Table 1Classes of antibiotics and their mechanisms of antimicrobial action, activity spectrum and some specific characters.ClassStructureSourceActionActivity SpectrumCharactersAminoglycosidesStreptomyces spp.Inhibit the synthesis of proteinGram-negativeForm strong and irreversible bond with the ribosome by which they could inhibit bacterial re-growth.Beta-LactamsFungal productInhibit the synthesis of cell wallGram-negative and some Gram-positiveUnstable in acidic media. Various bacterial strains secrete lactamases, which could break the cyclic bond in Beta-lactams chemical structure.GlycopeptidesChemically synthesizedInhibit synthesis of peptidoglycan (act on cell wall or membrane)Gram-positive enterococciRestricted for use in food animals.Polyether ionophoresChemically synthesizedIncrease the cell membrane leakageParasitic coccidiaSome of them are converted to inorganic arsenic by bacteria present in the liter.LincosamidesStreptomyceslincolnensisReversibly bind to the 50S ribosomal subunit thereby inhibits protein synthesisGram-positive cocciCan diffuse to tissues making them useful in treating bone and joint infections and necrotic enteritis.MacrolidesProduced by a variety of bacteriaReversibly bind to the 50S ribosomal subunit thereby inhibits protein synthesisGram-positiveEffective in treating Mycoplasma.Polypeptides Amino-acid and peptide derivatesFungi, bacteria, plants and eukaroytic cellsInterfere with cytoplasmic membrane and inhibit synthesis of cell wallBacilli such asE. coli and PasturellaInclude bacitracin, which is restricted for use at sub-therapeutic doses.Quinolones and FluoroquinolonesChemically synthesizedInhibit replication of DNAGram-positive Gram-negativeUsed for prophylactic purposes and have been banned in poultry by the FDA in 2005.SulfonamidesChemically synthesizedInhibit synthesis of DNA, RNA and folic acidGram-positive Gram-negativeUsed to treat the fowl typhoid and pullorum disease.TetracyclinesStreptomyces spp.Inhibit the synthesis of proteinGram-positive Gram-negativeLead to plasmid-mediated resistance, can treat disease caused by vancomycin-resistant bacteria.Phenicols and amphenicolsChemically synthesizedInhibit the synthesis of proteinGram-positive Gram-negativeVery stable, residual amounts of the drug can be left in different tissues and egg. It should not be used simultaneously with penicillin, cephalosporin's streptomycin.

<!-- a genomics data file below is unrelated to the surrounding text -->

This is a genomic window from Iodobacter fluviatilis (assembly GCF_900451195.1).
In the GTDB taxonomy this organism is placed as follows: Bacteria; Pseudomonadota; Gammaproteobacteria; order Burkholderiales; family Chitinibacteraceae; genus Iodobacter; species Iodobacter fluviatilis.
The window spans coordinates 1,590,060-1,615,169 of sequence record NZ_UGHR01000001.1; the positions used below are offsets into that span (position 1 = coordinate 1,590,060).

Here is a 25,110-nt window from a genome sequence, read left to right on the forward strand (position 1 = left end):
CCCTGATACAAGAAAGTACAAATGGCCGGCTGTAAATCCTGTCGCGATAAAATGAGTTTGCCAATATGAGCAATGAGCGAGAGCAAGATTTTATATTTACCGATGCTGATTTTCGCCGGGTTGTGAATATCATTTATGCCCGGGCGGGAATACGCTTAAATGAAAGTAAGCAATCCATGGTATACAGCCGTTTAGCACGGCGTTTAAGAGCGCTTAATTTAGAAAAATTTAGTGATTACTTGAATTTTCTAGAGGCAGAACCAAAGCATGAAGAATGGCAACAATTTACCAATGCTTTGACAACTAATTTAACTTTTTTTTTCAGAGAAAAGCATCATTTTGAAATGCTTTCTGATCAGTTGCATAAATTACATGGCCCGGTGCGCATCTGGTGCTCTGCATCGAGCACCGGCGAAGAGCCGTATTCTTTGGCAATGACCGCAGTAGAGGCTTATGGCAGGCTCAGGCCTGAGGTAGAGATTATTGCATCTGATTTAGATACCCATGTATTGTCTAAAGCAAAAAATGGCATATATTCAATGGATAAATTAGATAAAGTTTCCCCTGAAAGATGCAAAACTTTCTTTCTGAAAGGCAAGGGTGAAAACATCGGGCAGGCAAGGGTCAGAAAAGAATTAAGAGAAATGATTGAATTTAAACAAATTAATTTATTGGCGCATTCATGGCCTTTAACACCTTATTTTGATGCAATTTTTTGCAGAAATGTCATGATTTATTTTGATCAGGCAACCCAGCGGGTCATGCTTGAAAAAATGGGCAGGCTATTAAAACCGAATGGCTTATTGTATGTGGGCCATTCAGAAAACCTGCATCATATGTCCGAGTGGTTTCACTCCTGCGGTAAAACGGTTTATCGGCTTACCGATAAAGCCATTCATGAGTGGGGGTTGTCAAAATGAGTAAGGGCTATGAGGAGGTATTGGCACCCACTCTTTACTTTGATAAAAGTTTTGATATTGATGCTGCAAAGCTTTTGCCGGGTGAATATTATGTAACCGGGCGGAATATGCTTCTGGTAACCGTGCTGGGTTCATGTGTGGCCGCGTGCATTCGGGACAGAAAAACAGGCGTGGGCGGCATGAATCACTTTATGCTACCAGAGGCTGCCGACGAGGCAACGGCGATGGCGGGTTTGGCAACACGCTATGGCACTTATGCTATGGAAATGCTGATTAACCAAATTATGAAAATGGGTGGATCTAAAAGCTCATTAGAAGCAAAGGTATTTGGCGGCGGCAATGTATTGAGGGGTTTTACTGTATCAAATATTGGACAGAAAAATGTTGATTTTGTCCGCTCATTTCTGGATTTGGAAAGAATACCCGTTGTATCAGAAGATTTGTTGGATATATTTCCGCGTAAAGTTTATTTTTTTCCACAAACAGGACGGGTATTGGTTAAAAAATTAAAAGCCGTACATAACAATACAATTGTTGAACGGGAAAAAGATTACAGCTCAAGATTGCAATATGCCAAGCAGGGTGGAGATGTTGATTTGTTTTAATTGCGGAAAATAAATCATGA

Fig. (1)) Mechanism of antimicrobial action of antibiotics.